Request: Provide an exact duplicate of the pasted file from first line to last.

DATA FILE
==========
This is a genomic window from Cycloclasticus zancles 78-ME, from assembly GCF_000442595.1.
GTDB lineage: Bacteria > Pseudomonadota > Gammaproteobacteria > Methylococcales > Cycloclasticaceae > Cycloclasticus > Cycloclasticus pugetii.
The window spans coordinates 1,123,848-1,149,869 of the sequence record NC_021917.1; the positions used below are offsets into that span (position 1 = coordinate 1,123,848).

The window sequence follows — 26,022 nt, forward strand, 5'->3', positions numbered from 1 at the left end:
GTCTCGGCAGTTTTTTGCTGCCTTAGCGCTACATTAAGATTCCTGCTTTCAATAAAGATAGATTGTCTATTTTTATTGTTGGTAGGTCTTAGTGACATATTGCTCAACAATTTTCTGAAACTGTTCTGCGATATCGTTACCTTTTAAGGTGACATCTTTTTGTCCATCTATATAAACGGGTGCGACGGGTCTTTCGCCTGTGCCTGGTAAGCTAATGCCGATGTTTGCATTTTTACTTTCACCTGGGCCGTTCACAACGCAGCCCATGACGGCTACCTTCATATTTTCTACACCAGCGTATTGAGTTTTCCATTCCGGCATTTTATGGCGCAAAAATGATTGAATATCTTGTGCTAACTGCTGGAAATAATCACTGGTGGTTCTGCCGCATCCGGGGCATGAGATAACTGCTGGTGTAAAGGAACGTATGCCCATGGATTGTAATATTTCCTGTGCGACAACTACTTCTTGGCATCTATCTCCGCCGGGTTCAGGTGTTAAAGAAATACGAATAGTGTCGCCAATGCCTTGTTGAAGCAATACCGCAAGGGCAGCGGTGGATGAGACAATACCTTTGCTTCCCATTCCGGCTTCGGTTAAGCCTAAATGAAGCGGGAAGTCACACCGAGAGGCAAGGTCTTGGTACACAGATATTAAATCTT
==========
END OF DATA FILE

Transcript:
This is a genomic window from Cycloclasticus zancles 78-ME, from assembly GCF_000442595.1.
GTDB lineage: Bacteria > Pseudomonadota > Gammaproteobacteria > Methylococcales > Cycloclasticaceae > Cycloclasticus > Cycloclasticus pugetii.
The window spans coordinates 1,123,848-1,149,869 of the sequence record NC_021917.1; the positions used below are offsets into that span (position 1 = coordinate 1,123,848).

The window sequence follows — 26,022 nt, forward strand, 5'->3', positions numbered from 1 at the left end:
GTCTCGGCAGTTTTTTGCTGCCTTAGCGCTACATTAAGATTCCTGCTTTCAATAAAGATAGATTGTCTATTTTTATTGTTGGTAGGTCTTAGTGACATATTGCTCAACAATTTTCTGAAACTGTTCTGCGATATCGTTACCTTTTAAGGTGACATCTTTTTGTCCATCTATATAAACGGGTGCGACGGGTCTTTCGCCTGTGCCTGGTAAGCTAATGCCGATGTTTGCATTTTTACTTTCACCTGGGCCGTTCACAACGCAGCCCATGACGGCTACCTTCATATTTTCTACACCAGCGTATTGAGTTTTCCATTCCGGCATTTTATGGCGCAAAAATGATTGAATATCTTGTGCTAACTGCTGGAAATAATCACTGGTGGTTCTGCCGCATCCGGGGCATGAGATAACTGCTGGTGTAAAGGAACGTATGCCCATGGATTGTAATATTTCCTGTGCGACAACTACTTCTTGGCATCTATCTCCGCCGGGTTCAGGTGTTAAAGAAATACGAATAGTGTCGCCAATGCCTTGTTGAAGCAATACCGCAAGGGCAGCGGTGGATGAGACAATACCTTTGCTTCCCATTCCGGCTTCGGTTAAGCCTAAATGAAGCGGGAAGTCACACCGAGAGGCAAGGTCTTGGTACACAGATATTAAATCTT